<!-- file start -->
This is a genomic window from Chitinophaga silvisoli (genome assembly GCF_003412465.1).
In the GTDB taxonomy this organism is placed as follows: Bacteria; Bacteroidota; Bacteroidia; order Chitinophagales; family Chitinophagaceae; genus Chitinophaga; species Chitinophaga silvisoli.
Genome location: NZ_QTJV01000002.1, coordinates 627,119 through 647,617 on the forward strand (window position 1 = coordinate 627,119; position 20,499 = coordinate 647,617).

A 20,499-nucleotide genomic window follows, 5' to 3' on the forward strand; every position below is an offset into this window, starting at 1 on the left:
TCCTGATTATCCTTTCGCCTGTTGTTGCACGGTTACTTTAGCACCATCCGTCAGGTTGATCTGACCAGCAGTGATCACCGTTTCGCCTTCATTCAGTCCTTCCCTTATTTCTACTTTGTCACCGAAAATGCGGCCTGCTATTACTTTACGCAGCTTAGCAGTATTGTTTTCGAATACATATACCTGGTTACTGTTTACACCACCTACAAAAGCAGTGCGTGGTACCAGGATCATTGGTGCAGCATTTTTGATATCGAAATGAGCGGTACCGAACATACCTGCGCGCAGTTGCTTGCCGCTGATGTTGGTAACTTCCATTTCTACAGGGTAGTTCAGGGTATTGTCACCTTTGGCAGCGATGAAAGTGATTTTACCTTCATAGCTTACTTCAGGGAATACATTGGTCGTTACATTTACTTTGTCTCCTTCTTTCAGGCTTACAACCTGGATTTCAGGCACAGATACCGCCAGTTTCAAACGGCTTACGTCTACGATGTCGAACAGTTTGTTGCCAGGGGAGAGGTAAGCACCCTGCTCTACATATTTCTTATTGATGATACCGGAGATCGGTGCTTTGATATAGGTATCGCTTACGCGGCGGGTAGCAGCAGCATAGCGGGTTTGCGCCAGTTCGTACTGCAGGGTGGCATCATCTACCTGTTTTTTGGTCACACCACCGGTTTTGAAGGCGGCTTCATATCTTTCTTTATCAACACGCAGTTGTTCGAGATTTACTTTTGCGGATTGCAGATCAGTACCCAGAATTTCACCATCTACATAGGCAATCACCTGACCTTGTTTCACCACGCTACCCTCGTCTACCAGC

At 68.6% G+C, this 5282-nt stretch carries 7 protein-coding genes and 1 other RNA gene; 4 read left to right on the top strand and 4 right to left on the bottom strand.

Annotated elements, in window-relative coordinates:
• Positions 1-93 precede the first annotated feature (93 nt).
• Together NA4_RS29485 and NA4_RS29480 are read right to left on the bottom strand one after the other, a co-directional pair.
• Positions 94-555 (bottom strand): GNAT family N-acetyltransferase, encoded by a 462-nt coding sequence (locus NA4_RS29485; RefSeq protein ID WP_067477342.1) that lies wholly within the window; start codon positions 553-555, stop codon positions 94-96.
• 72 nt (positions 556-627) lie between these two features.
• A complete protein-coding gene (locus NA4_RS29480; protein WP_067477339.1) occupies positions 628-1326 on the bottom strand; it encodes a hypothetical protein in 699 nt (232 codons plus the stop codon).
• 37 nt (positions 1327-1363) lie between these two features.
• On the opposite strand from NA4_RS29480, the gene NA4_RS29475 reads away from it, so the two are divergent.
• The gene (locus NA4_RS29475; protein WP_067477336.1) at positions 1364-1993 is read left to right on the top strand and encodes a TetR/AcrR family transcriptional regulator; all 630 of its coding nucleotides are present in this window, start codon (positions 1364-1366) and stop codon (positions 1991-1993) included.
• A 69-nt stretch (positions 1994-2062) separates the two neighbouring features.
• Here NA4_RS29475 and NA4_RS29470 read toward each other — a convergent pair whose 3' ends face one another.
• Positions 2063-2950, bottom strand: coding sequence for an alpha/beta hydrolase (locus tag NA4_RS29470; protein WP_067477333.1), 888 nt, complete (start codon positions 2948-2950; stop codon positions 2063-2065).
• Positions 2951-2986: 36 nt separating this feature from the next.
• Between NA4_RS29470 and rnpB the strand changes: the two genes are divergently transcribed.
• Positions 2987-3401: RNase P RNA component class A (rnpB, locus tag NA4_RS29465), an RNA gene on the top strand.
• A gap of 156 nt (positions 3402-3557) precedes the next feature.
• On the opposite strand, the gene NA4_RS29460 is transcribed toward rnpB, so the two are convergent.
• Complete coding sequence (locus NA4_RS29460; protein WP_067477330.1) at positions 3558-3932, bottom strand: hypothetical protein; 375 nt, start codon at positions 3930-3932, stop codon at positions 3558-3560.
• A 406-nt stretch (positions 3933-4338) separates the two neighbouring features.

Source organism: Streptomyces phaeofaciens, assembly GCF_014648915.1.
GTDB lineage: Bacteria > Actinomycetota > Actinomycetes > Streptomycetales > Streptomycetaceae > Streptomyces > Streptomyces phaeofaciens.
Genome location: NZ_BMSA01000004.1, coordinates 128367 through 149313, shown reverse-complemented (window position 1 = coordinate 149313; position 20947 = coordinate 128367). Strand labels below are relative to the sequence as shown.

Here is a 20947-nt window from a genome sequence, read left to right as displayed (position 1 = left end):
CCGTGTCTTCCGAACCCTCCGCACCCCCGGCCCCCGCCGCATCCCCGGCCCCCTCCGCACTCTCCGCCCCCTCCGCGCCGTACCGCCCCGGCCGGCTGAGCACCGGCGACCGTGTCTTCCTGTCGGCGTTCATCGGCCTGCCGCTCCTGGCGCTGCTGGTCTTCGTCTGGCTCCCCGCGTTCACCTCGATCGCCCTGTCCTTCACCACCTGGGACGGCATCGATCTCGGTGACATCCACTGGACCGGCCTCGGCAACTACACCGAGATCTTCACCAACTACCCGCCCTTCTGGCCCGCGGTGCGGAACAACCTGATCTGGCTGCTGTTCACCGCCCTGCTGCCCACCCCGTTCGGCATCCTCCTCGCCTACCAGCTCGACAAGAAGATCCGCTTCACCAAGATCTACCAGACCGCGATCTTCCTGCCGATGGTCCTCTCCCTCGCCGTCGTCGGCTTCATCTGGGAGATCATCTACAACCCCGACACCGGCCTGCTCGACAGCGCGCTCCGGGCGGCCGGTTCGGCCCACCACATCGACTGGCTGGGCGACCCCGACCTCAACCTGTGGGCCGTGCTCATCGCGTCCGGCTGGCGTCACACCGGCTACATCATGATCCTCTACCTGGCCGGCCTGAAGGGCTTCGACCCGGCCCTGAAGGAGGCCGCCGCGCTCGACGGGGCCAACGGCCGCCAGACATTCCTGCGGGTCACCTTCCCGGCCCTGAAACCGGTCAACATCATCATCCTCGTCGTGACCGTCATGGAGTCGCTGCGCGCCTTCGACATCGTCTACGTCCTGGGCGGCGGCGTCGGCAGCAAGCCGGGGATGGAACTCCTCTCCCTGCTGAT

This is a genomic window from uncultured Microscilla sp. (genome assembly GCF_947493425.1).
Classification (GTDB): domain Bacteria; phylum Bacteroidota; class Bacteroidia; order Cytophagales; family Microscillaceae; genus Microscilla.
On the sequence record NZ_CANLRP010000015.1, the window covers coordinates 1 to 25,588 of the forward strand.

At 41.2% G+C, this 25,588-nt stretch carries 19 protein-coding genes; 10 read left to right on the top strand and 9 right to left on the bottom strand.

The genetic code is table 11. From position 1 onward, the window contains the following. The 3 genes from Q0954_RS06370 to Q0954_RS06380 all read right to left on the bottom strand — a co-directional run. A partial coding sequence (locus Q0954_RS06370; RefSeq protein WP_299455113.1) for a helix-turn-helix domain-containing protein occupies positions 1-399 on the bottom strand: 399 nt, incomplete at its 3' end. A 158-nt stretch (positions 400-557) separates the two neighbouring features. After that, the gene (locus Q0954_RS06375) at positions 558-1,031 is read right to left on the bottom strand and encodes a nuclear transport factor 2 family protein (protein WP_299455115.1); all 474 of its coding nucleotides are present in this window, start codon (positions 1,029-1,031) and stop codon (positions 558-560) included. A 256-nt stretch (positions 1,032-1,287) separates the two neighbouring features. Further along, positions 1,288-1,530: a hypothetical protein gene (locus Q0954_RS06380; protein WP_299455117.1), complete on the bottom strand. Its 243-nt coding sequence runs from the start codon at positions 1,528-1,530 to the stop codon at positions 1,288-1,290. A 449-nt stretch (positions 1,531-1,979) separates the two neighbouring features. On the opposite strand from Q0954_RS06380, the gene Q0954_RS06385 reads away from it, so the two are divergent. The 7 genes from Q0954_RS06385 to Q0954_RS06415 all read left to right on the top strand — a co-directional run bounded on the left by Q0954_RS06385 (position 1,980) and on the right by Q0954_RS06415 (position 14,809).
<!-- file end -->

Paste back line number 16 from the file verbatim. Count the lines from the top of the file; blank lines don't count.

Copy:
• A 69-nt stretch (positions 1994-2062) separates the two neighbouring features.